One person dead in Canadian air show crash

A Canadian acrobatic jet crashed into a British Columbia neighbourhood on Sunday during a flyover intended to boost morale during the pandemic. One crew member was killed in the crash while another was seriously injured. A house was also set on fire.

Video appeared to show at least one person ejecting. “It is with heavy hearts that we announce that one member of the CF Snowbirds team has died and one has sustained serious injuries,” The Royal Canadian Air Force said in a tweet. Canada’s defence department said emergency crews were responding to the crash at the airport in the city of Kamloops in British Columbia.

It is with heavy hearts that we announce that one member of the CF Snowbirds team has died and one has sustained serious injuries.

We can confirm that we have contacted all primary family members of those involved. More information will be communicated in the near future. — Royal Canadian Air Force (@RCAF_ARC) May 17, 2020

Rose Miller lives directly across the street from where the plane hit.

She watched the Snowbirds arrive on Saturday and went to her front window when she heard the roar of jet engines. Ms Miller said she heard a loud bang and wondered whether it might be a sonic boom. Then she watched the plane smash onto the ground.

“It looked to me like it was mostly on the road, but it just exploded. It went everywhere,” she said. “In fact, I got a big, huge piece in my backyard.

The cops said it was the ejection seat.” Ms Miller said a couple in their early 70s lives in the home. Both are OK, she said, noting that she had spoken with them after they were evacuated to a nearby street.

The woman had been in the basement while the man was behind the house.

First responders carry an injured person on a stretcher across a fire truck ladder from a rooftop at the scene of the crash (Brendan Kergin/Castanet Kamloops/The Canadian Press via AP)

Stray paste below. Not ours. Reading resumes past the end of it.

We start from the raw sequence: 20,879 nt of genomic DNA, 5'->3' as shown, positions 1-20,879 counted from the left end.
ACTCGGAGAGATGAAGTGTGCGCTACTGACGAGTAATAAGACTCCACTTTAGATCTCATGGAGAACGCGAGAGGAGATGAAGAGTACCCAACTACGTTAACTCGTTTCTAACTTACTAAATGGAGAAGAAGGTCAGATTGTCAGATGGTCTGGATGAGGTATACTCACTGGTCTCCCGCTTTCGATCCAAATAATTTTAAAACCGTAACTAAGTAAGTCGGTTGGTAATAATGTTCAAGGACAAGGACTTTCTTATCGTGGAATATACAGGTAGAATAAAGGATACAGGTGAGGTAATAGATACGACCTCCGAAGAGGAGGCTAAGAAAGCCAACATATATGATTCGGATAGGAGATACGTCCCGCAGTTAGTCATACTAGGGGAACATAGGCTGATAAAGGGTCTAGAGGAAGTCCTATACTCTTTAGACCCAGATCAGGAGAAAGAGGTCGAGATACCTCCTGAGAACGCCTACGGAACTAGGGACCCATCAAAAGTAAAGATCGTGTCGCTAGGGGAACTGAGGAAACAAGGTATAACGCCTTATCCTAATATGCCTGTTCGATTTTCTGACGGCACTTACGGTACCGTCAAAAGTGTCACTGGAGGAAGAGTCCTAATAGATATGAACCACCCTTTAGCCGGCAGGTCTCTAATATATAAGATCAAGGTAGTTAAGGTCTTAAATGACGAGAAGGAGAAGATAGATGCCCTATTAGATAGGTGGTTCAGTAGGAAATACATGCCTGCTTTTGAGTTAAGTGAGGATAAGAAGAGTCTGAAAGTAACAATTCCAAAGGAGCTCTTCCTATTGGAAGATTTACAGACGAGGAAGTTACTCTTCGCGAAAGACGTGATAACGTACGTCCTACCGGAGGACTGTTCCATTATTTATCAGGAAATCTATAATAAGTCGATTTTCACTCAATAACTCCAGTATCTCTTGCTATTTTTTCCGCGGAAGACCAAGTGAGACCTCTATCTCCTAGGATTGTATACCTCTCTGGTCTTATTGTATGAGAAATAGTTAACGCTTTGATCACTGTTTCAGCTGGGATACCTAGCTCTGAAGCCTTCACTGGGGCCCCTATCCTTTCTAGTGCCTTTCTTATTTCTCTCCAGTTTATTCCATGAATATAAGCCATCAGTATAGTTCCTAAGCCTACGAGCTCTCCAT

Video posted to Twitter appears to show two Snowbirds taking off from what is believed to have been Kamloops Airport. One of the aircraft subsequently climbed into the sky before rolling over and plunging to the ground. The video appears to show at least one person ejecting from the plane before it disappears behind a stand of trees and an explosion is heard.

“Our number one priority at this time is determining the status of our personnel, the community and supporting emergency personnel. When appropriate, more information will be made available,” the Department of National Defence said in a statement. The Royal Canadian Mounted Police said the cause of the crash is under investigation.

Kenny Hinds, who lives in a house seven doors down from the crash site, said it looked like the living room of the house where the crash occurred was on fire. “I just started running down the street. And I got there maybe a minute after it crashed and there was a couple of residents that had their hoses out and they were trying to put the flames out because it hit a house,” he said.

One person dead in Canadian air show crashThe show was aimed at boosting morale amid the coronavirus pandemic (Brendan Kergin/Castanet Kamloops/The Canadian Press via AP)

“It looked like most of it landed in the front yard, but maybe a wing or something went through the roof perhaps.”

Operation Inspiration started in Nova Scotia earlier this month and features the Snowbirds team’s signature nine-jet formation. It was aimed at boosting morale amid the pandemic. Sunday’s crash follows the downing of another Snowbird in the US state of Georgia last October, where the team was scheduled to perform in an air show.

Captain Kevin Domon-Grenier sustained minor injuries when he ejected from the plane, which crashed into a farmer’s field. No one else was hurt. The Snowbirds have performed at airshows across Canada and the US for decades and are considered a key tool for raising awareness about — and recruiting for — the air force.

Eleven aircraft are used during shows, with nine flying and two kept as spares.

Prior to Sunday’s crash, seven pilots and one passenger had been killed and several aircraft had been lost over the course of the Snowbirds’ history.

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